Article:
You’ve likely heard that organic food is good for you and your family, but what exactly does organic mean? You’ve also probably heard that it may cost more to buy organic items, but does the benefit of eating organically outweigh the cost? The research and discussion pertaining to organic foods can be confusing and overwhelming, but it doesn’t have to be.
What is organic food?
Organic food is grown in a manner that does not use pesticides, synthetic fertilizers, sewage sludge, genetically modified organisms, or ionizing radiation. Animals that produce organic certified meat, poultry, eggs, and dairy products do not take antibiotics or growth hormones. There are organizations that offer organic certifications, so that all food marked as organic meet the same set of standards.
Is organic food better?
Conventionally grown food may have higher concentrations of residual pesticides on them. Nearly 75% of the 6,953 produce samples tested by the U.S. Department of Agriculture in a 2014 study contained pesticide residues. While thoroughly washing your produce will reduce pesticide residues, it will likely not eliminate them completely. One study found that eating organic food contributed to a 94% reduction in health risk from pesticides. Yet another report found that children eating an organic diet significantly lowered their exposure to organophosphorus pesticides.
So the short of it, yes, organic food is better at reducing your exposure to toxins.
Is organic food more expensive?
While organic produce tends to cost more than conventional product, the trend towards organic food has increased, in turn increasing access and driving prices down somewhat. A 2015 Consumer Reports study found that on average, organic foods cost 13-47% more than conventional foods.
What should I buy if I can only afford a few organic items?
Most families are on a grocery budget and may wonder what to do if they’re not able to afford a 100% organic diet. If you’re willing and able to incorporate some organic items into your budget, focus on the following list, as determined by the Environmental Working Group’s “Dirty Dozen” for 2016.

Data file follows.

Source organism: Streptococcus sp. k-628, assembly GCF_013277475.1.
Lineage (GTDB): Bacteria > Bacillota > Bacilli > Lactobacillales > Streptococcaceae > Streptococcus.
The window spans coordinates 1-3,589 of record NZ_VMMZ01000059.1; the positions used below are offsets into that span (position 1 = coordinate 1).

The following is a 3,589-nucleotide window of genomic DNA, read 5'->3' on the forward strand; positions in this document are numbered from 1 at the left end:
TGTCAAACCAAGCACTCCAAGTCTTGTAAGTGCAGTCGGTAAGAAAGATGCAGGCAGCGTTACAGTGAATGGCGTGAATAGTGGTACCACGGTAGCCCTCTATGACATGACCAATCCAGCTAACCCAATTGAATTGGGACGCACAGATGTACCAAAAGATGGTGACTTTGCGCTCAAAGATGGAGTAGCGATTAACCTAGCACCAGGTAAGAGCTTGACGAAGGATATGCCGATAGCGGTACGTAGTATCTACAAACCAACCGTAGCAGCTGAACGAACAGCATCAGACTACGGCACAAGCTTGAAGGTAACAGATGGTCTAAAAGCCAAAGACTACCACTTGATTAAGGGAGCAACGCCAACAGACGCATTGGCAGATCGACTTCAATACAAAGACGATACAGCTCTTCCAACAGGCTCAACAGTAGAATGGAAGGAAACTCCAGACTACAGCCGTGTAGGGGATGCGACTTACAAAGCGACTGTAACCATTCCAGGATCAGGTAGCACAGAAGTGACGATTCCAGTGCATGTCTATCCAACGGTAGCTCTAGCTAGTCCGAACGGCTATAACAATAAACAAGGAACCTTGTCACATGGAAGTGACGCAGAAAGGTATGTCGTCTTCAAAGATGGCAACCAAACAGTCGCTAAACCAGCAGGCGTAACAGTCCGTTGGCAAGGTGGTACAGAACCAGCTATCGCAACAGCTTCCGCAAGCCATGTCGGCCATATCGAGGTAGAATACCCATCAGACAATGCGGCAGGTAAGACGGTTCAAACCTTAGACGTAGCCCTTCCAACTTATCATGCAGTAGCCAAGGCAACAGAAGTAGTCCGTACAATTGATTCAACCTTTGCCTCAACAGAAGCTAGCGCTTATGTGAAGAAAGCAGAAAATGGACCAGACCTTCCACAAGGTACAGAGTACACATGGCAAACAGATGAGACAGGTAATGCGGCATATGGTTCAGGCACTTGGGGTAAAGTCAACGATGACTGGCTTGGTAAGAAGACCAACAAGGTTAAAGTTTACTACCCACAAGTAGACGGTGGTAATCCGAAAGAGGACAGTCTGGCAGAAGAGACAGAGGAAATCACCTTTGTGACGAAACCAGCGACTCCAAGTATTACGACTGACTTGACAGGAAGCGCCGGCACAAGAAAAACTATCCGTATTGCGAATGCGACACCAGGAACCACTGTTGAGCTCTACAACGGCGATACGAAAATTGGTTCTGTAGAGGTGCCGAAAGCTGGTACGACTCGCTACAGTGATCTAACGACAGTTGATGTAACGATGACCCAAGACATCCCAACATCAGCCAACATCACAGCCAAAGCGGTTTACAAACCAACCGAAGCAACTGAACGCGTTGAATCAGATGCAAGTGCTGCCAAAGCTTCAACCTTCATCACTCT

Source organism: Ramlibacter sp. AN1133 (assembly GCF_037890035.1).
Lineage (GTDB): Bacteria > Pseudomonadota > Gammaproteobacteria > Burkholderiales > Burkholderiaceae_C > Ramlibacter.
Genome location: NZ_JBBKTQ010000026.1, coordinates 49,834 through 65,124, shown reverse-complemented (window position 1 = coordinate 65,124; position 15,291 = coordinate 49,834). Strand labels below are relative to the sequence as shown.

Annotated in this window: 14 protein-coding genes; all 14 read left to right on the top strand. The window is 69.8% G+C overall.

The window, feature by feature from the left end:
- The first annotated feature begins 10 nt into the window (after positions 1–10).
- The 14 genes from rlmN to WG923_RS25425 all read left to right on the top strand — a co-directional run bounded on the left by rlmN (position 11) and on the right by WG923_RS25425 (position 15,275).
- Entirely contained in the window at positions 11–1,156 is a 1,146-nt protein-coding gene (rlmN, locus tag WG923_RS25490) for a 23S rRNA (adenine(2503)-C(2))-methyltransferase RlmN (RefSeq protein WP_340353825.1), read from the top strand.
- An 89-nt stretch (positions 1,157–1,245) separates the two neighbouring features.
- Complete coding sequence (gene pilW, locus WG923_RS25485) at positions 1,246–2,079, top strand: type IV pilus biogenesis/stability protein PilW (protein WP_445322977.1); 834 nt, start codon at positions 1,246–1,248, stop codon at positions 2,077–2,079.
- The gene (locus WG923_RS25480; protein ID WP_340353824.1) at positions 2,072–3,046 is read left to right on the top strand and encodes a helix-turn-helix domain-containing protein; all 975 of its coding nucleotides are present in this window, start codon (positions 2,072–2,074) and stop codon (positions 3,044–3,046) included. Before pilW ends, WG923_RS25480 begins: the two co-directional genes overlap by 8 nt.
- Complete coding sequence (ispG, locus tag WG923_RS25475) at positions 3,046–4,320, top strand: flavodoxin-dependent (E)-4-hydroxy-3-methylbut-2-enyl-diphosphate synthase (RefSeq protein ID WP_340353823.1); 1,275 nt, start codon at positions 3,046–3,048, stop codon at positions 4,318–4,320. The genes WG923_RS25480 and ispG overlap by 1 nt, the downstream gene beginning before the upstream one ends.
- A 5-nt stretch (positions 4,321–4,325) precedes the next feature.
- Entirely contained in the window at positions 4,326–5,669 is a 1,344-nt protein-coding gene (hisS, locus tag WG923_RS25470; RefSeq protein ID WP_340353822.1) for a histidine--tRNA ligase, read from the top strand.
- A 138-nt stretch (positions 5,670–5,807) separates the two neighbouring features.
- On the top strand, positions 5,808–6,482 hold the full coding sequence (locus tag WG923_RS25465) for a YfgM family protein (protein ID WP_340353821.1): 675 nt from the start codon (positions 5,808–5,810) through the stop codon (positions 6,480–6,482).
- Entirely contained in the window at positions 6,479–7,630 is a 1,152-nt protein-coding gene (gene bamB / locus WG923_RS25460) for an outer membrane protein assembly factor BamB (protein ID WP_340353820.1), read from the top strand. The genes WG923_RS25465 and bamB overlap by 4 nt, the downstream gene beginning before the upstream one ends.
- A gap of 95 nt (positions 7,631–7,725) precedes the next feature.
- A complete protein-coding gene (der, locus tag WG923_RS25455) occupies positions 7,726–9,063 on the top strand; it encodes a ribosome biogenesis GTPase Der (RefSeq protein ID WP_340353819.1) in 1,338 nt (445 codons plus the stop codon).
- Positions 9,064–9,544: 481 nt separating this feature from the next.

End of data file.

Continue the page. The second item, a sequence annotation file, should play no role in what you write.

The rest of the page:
- Sweet bell peppers
- Cherry tomatoes
The above list is determined by an annual sampling of produce where items are tested for pesticide residues. This list denotes the 12 items tested in 2016 that contained the highest amount of pesticide residues. If you’re only able to afford a few organic items on your budget, your focus should be placed on purchasing the organic options for the above listed items.
Other budget friendly tips
Organic items go beyond produce. Here are some tips and tricks to try when wanting to go organic on a budget.
- Meal plan and make a grocery list. It helps save money if you go into a grocery store with a meal plan and grocery list in place. This will also help ensure that you don’t waste any food during the week.
- Keep your recipes and meals simple. You can save money by not buying specialty, one-off ingredients. It’s also important to recognize that not every meal needs to have two side dishes, dessert, and be extravagant. Cooking simple meals with simple ingredients will save you money and still taste great!
- Buy in bulk. Many stores now sell popular items, including organic products, in bulk. This cuts down the per unit cost, especially for items you routinely use. With bulk items like meat and some dairy products, you may be able to freeze them for later use, reducing the pressure to cook everything all at once in the same week.
With a little understanding, planning, and time you’ll be able to navigate the organic aisles at your grocery store with ease and confidence, while staying on budget. Placing an emphasis on organic food as your budget allows will keep your family healthy and happy. If you need assistance with nutritional education and planning, Northwest Primary Care offers complete a complete support team.